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Related national and international research activities

During the development of the project we shall devote a particular attention to the evolution of related research efforts.

A closely related one is INRIA's�xleroy/compcert/CompCert, the certified compiler written in Coq by X. Leroy and his team. As for CerCo?, the source language of CompCert? is a large subset of C. The target language of CompCert? is PowerPC assembly and several intermediate data structures and phases of the back-end are tightly bound to this choice. For instance, instruction selection is performed in the first phase of the back-end and pseudo-registers are partitioned into floating point and standard registers to match the actual machine registers in later phases. In CompCert? we plan to address simpler microprocessors of the type frequently used for embedded systems. Moreover, the additional constraints imposed by the preservation of complexity could also prevent sharing of data structures and intermediate languages among the two projects. Nevertheless, the work done in Compcert will be a major source of inspiration.

Another INRIA's project we plan to collaborate with is, in charge of the development the Why-Caduceus deductive platform, in view of the possible use of this tool for the proof-of-concept prototype of WPround(4+1:0). In particular, Caduceus and Why allow to generate proof obligation for C programs annotated with preconditions, postconditions and loop invariants. The obligations can be feed to several automated or interactive theorem provers to be solved. As a proof of concept for the exploitation of CerCo?, we plan in WPround(4+1:0)to use these or similar systems to generate proof obligations for complexity invariants derived from the cost annotations produced by the CerCo? compiler. We will also explore in Task Tround(4.2+1:1)the possibility of helping the user in proving these obligations by increasing automation.

Our project is also related to the CMU/Penn�plclub/ms/index.htmlManifest Security Initiative. Its research objectives are to develop the theoretical foundations for manifestly secure software and to demonstrate its feasibility in practice. As a matter of fact, a possible application of CerCo? is to proof carrying code techniques, allowing to specify the computational cost of untrusted and potentially malicious extensions, along with a proof of their complexity.

The�plclub/cgi-bin/poplmark/index.php?title=The_POPLmark_ChallengePoplmark Challenge, proposed by the University of Pennsylvania, is a set of benchmarks designed to evaluate mechanized theorem proving tools in the setting of the metatheory of programming languages. The benchmarks are drawn from the metatheory of a simple dialect of the lambda calculus, hence are focused on small scale formalization of programming languages. Even though our effort aims at a much larger scale certification, we expect that the experience gathered in the Poplmark Challenge might turn useful, particularly in the issues of name binding and complex induction principles.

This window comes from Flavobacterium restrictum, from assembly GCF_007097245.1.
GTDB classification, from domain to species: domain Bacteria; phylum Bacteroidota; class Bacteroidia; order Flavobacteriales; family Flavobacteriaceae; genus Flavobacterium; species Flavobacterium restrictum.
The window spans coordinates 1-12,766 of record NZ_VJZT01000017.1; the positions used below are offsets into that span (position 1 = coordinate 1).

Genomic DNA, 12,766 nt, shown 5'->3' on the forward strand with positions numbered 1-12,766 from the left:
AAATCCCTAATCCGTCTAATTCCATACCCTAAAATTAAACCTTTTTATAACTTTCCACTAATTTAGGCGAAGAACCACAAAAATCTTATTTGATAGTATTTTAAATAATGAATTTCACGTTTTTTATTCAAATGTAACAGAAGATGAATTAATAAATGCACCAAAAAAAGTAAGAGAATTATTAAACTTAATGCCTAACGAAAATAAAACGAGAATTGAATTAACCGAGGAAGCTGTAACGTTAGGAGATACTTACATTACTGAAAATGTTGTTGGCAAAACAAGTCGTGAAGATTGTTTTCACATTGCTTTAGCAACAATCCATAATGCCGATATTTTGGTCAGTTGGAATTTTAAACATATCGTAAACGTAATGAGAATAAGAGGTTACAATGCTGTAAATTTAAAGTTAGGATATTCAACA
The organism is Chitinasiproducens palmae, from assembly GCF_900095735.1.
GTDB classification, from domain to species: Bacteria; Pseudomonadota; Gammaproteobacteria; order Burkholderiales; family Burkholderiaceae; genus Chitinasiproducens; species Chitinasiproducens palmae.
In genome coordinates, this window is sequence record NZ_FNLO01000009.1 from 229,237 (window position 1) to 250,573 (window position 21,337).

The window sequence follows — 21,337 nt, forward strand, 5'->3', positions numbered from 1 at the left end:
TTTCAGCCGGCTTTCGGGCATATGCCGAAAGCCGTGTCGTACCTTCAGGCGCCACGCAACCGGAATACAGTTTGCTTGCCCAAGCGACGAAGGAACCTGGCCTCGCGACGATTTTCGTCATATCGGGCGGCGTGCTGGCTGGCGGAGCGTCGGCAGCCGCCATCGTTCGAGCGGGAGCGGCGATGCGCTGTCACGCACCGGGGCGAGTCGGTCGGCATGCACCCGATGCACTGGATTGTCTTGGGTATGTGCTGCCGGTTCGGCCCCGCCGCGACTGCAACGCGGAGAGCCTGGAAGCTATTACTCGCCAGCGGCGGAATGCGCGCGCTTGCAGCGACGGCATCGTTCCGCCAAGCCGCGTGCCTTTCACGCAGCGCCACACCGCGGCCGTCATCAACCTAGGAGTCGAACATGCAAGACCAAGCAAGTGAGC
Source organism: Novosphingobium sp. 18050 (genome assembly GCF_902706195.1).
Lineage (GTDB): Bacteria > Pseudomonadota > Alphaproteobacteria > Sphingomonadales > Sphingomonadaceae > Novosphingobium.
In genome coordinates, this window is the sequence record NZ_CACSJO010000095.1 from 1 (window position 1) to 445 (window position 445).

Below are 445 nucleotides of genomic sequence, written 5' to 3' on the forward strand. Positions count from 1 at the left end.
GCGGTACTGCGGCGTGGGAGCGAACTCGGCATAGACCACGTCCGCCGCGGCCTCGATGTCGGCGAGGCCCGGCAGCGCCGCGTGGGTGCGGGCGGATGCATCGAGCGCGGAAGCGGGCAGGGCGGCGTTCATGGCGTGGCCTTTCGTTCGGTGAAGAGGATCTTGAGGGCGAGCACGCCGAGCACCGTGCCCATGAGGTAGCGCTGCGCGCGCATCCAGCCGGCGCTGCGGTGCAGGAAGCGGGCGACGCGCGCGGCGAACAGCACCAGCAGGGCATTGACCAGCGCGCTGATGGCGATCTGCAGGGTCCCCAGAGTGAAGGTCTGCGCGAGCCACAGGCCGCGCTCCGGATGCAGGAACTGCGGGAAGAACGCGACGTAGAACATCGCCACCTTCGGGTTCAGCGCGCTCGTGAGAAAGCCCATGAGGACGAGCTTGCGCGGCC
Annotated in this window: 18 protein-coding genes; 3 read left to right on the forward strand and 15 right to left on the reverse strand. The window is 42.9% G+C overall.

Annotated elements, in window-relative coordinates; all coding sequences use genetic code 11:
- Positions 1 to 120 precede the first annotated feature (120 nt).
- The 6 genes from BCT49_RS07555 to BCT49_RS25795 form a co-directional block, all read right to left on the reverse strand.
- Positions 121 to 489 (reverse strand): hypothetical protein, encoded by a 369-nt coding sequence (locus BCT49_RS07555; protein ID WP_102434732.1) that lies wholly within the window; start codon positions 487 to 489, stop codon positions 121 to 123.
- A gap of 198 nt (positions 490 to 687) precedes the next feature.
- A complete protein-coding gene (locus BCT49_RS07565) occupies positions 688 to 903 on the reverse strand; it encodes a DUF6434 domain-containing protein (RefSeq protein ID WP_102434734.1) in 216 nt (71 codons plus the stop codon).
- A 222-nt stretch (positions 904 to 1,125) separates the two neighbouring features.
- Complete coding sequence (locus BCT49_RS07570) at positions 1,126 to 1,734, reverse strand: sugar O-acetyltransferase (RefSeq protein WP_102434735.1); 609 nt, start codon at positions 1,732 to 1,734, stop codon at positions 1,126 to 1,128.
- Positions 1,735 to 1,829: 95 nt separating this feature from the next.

INRIA-Microsoft's Mathematical Components project aims to demonstrate that formalized mathematical theories can, like modern software, be built out of components. Their effort is not only toward the formalization of finite group theory up to the odd order theorem, an ambitious challenge and a good test case, but also in the development of modular tools to make it possible to formalize such huge proofs. To pursue this last objective they started from, a proof shell extending the Coq system developed by Gonthier to carry out the formalization of the Four Colour Theorem. SSReflect comes with a modular library of theorems conceived to reason about structures equipped with a decidable equality and a highly flexible set of commands specifically designed to carry out huge proofs in that domain. While structures with a decidable equality appear in a quite small part of mainstream mathematics, they are ubiquitous in the field of programming, and consequently in the implementation of a compiler. For that reason the technology developed by the Mathematical Components team seems an interesting device we may adopt, possibly tailoring it to our needs collaborating with them.

Our project is complementary to the Project of the sixth Programme Framework. While the main focus of Embound was on static analysis techniques for Worst Case Analysis of real time systems, our project is aimed at building a verified infrastructure allowing to translate a high level analysis of the source program into a faithful counterpart on its executable. Moreover, while Embound started from a functional based, domain specific language as Hume, ending into a virtual abstract machine (HAM), we start from C and end up to the hardware. The methodology is also different: Embound was based on resource bound computational techniques that in recent years have clearly proved their limitations: we impose no restriction on the kind of techniques used to prove the complexity bounds, focusing our attention on the translation of computational costs from the source to the target, and proving its correctness.